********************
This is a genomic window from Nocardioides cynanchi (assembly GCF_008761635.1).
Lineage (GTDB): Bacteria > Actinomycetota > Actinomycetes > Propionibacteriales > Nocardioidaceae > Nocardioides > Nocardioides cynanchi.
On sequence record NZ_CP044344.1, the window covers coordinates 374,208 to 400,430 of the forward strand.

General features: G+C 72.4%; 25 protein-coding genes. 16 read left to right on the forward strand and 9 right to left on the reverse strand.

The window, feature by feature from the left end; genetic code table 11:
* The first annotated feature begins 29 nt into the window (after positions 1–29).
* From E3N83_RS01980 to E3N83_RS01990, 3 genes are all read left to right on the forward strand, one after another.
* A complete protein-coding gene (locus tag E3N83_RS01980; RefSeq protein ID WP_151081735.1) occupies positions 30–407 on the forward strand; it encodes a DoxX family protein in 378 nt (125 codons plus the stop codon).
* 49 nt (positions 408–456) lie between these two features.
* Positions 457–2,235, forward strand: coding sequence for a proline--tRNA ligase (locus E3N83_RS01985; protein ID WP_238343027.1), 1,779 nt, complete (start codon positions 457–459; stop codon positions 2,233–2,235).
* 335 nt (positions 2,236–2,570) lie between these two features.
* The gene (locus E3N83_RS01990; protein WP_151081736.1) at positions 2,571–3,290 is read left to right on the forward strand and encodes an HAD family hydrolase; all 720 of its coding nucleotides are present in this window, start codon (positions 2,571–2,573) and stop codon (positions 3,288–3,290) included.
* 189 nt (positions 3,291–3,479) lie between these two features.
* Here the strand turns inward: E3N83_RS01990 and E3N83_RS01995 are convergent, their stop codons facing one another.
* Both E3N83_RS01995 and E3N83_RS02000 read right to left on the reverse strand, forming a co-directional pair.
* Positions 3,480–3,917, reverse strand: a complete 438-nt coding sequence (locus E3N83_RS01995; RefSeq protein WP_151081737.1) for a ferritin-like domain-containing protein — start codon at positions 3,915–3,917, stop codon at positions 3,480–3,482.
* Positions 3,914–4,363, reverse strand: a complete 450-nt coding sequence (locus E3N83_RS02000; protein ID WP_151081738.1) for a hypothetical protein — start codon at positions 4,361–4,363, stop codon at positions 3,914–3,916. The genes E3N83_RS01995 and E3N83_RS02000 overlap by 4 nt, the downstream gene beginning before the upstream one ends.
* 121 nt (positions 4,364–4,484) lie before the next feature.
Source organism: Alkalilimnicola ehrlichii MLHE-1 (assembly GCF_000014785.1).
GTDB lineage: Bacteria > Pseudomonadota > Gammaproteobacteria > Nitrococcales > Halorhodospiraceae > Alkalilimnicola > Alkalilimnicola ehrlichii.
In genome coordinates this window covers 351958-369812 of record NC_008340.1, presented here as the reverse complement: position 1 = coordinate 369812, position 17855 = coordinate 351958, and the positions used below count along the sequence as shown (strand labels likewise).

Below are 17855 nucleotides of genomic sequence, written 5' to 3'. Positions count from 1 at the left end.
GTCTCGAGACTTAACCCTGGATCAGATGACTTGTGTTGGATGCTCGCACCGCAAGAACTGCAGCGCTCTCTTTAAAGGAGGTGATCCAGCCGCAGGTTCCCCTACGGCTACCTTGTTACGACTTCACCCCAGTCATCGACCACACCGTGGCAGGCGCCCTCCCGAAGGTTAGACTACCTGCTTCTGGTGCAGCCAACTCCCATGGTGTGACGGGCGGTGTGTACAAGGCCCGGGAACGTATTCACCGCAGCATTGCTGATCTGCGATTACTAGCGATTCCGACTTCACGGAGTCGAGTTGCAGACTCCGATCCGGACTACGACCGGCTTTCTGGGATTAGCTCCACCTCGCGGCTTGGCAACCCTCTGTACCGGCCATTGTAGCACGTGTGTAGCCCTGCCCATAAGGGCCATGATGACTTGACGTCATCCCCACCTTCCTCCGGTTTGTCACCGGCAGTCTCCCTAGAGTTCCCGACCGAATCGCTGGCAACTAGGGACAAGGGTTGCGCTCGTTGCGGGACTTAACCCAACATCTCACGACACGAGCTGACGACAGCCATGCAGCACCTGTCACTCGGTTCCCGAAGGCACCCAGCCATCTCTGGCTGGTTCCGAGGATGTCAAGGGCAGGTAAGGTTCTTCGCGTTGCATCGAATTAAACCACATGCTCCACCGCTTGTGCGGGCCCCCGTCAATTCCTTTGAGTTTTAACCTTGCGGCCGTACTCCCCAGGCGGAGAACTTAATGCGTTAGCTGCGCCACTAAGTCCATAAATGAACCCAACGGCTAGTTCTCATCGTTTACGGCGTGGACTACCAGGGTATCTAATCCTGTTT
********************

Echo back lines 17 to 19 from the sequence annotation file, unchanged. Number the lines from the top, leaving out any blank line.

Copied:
* Positions 3,914–4,363, reverse strand: a complete 450-nt coding sequence (locus E3N83_RS02000; protein ID WP_151081738.1) for a hypothetical protein — start codon at positions 4,361–4,363, stop codon at positions 3,914–3,916. The genes E3N83_RS01995 and E3N83_RS02000 overlap by 4 nt, the downstream gene beginning before the upstream one ends.
* 121 nt (positions 4,364–4,484) lie before the next feature.
Source organism: Alkalilimnicola ehrlichii MLHE-1 (assembly GCF_000014785.1).